Text Message Retention Policies
The FBI wants cell phone carriers to store SMS messages for a long time, enabling them to conduct surveillance backwards in time. Nothing new there—data retention laws are being debated in many countries around the world—but this was something I did not know:
Wireless providers’ current SMS retention policies vary. An internal Justice Department document (PDF) that the ACLU obtained through the Freedom of Information Act shows that, as of 2010, AT&T, T-Mobile, and Sprint did not store the contents of text messages. Verizon did for up to five days, a change from its earlier no-logs-at-all position, and Virgin Mobile kept them for 90 days. The carriers generally kept metadata such as the phone numbers associated with the text for 90 days to 18 months; AT&T was an outlier, keeping it for as long as seven years.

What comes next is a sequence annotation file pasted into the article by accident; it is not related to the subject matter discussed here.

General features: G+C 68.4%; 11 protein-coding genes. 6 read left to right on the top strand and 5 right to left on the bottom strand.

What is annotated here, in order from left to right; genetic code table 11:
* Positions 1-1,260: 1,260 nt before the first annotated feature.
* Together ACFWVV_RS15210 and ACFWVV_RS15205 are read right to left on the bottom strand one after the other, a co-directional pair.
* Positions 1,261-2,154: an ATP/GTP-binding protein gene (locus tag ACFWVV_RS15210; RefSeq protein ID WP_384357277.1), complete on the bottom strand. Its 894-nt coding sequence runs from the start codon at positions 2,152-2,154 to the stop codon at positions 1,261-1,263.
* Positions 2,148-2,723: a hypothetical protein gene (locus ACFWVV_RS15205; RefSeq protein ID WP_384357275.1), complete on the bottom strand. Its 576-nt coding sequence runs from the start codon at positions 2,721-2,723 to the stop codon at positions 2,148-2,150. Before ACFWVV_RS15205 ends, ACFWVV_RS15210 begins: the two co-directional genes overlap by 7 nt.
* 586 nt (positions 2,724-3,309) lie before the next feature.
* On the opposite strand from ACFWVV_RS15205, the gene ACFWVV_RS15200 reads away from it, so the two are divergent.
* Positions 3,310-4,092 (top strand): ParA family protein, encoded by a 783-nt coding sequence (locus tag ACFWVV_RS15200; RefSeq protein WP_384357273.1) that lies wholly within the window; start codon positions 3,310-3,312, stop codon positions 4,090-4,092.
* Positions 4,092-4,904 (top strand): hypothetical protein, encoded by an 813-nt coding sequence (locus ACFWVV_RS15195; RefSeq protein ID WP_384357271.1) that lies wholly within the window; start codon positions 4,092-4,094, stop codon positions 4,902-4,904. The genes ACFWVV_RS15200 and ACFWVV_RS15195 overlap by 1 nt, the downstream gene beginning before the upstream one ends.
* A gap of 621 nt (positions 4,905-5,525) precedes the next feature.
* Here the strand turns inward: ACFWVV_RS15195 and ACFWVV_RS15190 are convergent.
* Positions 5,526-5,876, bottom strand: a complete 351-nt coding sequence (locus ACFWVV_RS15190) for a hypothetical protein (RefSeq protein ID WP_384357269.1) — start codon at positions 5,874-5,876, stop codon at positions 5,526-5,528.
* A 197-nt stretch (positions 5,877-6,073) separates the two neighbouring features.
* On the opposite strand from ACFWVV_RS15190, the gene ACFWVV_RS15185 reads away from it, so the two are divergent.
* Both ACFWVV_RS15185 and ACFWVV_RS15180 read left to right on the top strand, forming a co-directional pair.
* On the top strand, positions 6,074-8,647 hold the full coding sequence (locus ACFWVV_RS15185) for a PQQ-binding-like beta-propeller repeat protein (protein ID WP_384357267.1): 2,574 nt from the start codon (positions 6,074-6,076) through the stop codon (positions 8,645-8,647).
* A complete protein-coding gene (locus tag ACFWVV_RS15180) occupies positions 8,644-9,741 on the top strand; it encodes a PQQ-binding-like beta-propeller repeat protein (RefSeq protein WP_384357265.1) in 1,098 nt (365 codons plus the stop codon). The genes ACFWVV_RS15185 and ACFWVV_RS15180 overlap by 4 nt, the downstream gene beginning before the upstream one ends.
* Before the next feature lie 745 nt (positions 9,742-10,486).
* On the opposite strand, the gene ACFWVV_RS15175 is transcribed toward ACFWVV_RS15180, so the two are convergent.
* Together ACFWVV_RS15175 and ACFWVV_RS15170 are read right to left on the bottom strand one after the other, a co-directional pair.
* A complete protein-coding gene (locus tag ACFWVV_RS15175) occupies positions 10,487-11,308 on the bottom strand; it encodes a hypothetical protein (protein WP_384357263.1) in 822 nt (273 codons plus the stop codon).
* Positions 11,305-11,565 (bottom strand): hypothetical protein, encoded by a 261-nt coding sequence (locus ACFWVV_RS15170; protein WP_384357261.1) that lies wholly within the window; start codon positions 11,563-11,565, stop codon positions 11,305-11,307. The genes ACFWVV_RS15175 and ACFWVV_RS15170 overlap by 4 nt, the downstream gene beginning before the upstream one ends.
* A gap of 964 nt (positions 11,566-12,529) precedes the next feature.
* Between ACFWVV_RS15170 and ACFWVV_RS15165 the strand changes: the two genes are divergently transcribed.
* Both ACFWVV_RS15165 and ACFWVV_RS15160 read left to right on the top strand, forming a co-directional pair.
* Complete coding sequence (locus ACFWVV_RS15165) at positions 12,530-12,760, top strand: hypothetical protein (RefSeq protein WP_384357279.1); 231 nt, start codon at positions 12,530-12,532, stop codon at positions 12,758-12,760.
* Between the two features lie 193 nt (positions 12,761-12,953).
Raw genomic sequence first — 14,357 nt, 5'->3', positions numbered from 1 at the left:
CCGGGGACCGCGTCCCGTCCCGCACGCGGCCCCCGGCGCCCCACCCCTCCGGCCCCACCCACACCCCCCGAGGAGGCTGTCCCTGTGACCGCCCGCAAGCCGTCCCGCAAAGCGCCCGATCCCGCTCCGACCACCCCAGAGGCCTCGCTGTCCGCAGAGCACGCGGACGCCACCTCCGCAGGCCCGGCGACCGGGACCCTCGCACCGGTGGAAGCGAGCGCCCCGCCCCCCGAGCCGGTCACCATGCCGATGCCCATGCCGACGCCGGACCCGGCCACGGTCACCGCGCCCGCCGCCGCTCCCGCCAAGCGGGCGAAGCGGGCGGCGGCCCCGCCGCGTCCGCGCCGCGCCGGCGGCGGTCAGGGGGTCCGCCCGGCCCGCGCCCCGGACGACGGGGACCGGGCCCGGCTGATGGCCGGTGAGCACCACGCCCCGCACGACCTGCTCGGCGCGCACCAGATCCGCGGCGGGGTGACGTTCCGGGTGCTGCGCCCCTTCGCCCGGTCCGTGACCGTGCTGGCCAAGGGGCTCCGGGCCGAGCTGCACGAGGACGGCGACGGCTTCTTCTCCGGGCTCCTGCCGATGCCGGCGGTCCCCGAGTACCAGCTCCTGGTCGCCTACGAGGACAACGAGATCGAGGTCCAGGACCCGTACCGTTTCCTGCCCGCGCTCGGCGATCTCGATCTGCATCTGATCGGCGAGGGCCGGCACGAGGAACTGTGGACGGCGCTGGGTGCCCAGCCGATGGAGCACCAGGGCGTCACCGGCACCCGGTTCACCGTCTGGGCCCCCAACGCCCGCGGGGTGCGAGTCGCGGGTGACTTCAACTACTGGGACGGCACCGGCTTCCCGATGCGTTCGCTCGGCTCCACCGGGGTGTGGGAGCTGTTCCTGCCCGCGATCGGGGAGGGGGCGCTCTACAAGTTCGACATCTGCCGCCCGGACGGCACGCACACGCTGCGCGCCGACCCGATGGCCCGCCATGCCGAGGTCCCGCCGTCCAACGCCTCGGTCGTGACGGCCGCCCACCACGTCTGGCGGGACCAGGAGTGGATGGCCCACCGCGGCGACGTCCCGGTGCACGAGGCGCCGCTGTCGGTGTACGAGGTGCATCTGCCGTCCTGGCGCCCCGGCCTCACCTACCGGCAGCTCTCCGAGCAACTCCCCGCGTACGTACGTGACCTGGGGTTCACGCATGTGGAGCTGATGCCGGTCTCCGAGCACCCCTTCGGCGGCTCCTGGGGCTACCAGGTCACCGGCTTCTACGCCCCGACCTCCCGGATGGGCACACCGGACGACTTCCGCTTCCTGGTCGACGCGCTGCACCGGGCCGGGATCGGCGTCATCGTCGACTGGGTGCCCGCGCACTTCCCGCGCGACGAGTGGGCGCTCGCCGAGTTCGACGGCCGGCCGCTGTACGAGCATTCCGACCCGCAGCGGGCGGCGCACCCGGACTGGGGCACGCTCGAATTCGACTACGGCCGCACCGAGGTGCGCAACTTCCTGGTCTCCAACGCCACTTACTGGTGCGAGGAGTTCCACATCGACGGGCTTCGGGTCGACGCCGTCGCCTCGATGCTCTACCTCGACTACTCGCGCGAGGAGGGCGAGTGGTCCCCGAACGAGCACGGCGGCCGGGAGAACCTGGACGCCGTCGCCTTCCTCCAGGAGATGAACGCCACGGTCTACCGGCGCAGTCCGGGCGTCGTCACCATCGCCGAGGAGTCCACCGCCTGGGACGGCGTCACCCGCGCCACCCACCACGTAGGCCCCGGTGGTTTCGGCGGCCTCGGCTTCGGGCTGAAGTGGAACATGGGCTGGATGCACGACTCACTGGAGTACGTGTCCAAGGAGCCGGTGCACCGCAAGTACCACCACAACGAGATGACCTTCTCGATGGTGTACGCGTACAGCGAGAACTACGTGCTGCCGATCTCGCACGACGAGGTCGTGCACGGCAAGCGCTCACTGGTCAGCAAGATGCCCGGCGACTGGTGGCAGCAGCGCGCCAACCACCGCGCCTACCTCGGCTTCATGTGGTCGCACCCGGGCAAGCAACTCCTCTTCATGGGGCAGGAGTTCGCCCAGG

An e-mail message from a detective in the Baltimore County Police Department, leaked by Antisec and reproduced in a 2011 Wired article, says that Verizon keeps “text message content on their servers for 3-5 days.” And: “Sprint stores their text message content going back 12 days and Nextel content for 7 days. AT&T/Cingular do not preserve content at all. Us Cellular: 3-5 days Boost Mobile LLC: 7 days”
That second set of data is from 2009.
Leaks seems to be the primary way we learn how our privacy is being violated these days—we need more of them.
EDITED TO ADD (4/12): Discussion of Canadian policy.